In the waning days of the Bush presidency while the
domestic press corps was preoccupied with the
impending inauguration of his successor, the White
House effectively sneaked through a major,
groundbreaking directive on the Arctic.
What little was reported on the matter at the time and
since - and it has been little, readers can attempt a
Bush + Arctic hunt on any major search engine - was
perfunctory and provided an innocuous gloss to a
deadly serious initiative.
The subject is the National Security Presidential
Directive 66 of January 12, 2009, the contents of
which will be detailed shortly and will be
demonstrated to contrast starkly with what scant
coverage was accorded it, such as items bearing titles
like "White House Directive Guides Policy on Arctic"
from the Washington Post and "Bush issues U.S. policy
on Arctic energy supplies" from Reuters.
read in its entirety at:
It contains as its first two points:
1. The United States has broad and fundamental
national security interests in the Arctic region and
is prepared to operate either independently or in
conjunction with other states to safeguard these
interests. These interests include such matters as
missile defense and early warning; deployment of sea
and air systems for strategic sealift, strategic
deterrence, maritime presence, and maritime security
operations; and ensuring freedom of navigation and
And also includes the intent to "Preserve the global
mobility of United States military and civilian
vessels and aircraft throughout the Arctic region" and
mandates in its fourth point that "The Senate should
act favorably on U.S. accession to the U.N. Convention
on the Law of the Sea promptly, to protect and advance
U.S. interests, including with respect to the Arctic.
Joining will serve the national security interests of
the United States, including the maritime mobility of
our Armed Forces worldwide. It will secure U.S.
sovereign rights over extensive marine areas,
including the valuable natural resources they
The Reuters dispatch alluded to above adds that "The
presidential directive represents U.S. policy on the
Arctic and carries over to the incoming Barack Obama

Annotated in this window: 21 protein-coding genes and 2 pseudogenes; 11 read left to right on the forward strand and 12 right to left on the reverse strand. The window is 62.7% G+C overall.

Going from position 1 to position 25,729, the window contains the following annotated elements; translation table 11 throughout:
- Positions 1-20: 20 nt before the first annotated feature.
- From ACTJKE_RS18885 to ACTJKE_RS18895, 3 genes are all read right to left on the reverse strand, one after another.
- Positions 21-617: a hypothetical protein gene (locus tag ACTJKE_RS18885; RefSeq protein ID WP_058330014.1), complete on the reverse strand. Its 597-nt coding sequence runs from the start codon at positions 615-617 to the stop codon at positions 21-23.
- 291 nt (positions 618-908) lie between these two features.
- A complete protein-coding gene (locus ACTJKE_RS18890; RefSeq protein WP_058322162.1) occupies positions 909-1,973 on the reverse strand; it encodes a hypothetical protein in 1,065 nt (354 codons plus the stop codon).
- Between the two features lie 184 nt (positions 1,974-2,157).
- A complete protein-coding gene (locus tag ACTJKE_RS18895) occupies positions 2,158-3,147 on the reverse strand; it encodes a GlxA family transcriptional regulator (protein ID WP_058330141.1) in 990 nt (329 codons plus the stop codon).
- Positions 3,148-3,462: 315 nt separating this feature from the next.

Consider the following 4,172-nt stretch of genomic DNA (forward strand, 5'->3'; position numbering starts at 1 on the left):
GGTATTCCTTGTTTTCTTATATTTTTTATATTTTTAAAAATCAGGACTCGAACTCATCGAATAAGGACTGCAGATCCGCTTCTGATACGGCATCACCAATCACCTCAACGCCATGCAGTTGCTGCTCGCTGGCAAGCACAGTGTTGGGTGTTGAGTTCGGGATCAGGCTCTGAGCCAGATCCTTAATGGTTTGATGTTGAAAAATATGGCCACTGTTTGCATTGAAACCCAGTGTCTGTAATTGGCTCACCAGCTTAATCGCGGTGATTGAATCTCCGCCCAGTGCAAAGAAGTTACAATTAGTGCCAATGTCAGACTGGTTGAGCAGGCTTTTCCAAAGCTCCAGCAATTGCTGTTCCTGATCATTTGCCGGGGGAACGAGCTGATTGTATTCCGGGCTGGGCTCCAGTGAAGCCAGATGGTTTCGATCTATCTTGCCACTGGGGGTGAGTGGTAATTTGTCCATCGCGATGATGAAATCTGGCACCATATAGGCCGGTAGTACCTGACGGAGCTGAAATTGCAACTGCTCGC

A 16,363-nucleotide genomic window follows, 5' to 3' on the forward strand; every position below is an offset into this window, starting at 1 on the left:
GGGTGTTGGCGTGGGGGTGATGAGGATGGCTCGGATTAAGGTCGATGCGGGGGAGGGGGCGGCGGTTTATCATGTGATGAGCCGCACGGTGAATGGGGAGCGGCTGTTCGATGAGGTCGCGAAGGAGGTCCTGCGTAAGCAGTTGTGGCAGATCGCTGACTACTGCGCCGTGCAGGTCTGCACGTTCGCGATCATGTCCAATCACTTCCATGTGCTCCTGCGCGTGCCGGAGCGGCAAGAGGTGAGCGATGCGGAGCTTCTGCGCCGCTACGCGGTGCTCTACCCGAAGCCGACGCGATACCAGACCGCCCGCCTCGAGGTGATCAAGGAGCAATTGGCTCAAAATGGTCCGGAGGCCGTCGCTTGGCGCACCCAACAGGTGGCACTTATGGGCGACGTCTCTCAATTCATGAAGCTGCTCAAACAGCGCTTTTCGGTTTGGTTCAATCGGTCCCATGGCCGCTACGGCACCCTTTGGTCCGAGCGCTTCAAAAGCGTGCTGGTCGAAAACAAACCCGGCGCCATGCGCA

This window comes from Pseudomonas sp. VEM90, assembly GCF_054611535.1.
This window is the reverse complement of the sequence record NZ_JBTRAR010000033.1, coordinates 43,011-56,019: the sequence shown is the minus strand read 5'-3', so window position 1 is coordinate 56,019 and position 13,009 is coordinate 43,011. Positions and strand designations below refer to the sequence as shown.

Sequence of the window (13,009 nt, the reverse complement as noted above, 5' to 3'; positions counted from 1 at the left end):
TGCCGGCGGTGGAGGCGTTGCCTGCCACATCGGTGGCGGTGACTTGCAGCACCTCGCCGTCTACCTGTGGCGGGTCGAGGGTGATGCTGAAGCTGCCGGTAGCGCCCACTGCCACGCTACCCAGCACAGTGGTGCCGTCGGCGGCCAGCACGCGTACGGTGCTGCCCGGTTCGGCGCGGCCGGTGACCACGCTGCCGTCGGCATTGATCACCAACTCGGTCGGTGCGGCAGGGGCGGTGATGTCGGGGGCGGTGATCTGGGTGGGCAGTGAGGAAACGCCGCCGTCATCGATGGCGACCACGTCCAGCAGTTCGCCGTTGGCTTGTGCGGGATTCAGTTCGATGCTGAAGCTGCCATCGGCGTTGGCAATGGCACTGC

administration. The policy, which updates a 1994
presidential directive on the Arctic, remains in
effect until it is changed by a future president."
If next to no one Stateside paid any attention to this
development, writers on the other side of the world
understood its import precisely.
Four days later Voice of Russia ran a feature which
said, inter alia:
"In his final days in power, President George W. Bush
asserted U.S. military 'sea power' over the oil-rich
Arctic in a fresh effort to ensure permanent American
presence in the region and the deployment of missile
defense facilities there.
"According to the text of a sweeping new directive on
the Arctic released just eight days before Barack
Obama is to be sworn in, the United States declares
the territories within the Arctic Circle a zone of its
strategic interests and the new Administration is
advised to expand the US foothold in the Arctic."
On January 28-29 the North Atlantic Treaty
Organization held a meeting in the capital of Iceland
on....the Arctic, and endowed it with the
quasi-academic sounding name of Seminar on Security
Prospects in the High North.
The gathering did not include experts on climate
change, geology or energy transportation but instead
the Secretary General of NATO, its two top military
commanders and the Chairman of the Military Committee
"as well as many other
decision-makers and experts from Allied countries."
(NATO International, January 29, 2009)
The main address was by NATO's Secretary General Jaap
de Hoop Scheffer, whose observations and
recommendations include, in addition to NATO humor in
the form of a sophomoric play on words in the first
paragraph, an incontestable claim to the Alliance's
self-designated role as global military policeman in
the service of Western "energy security":
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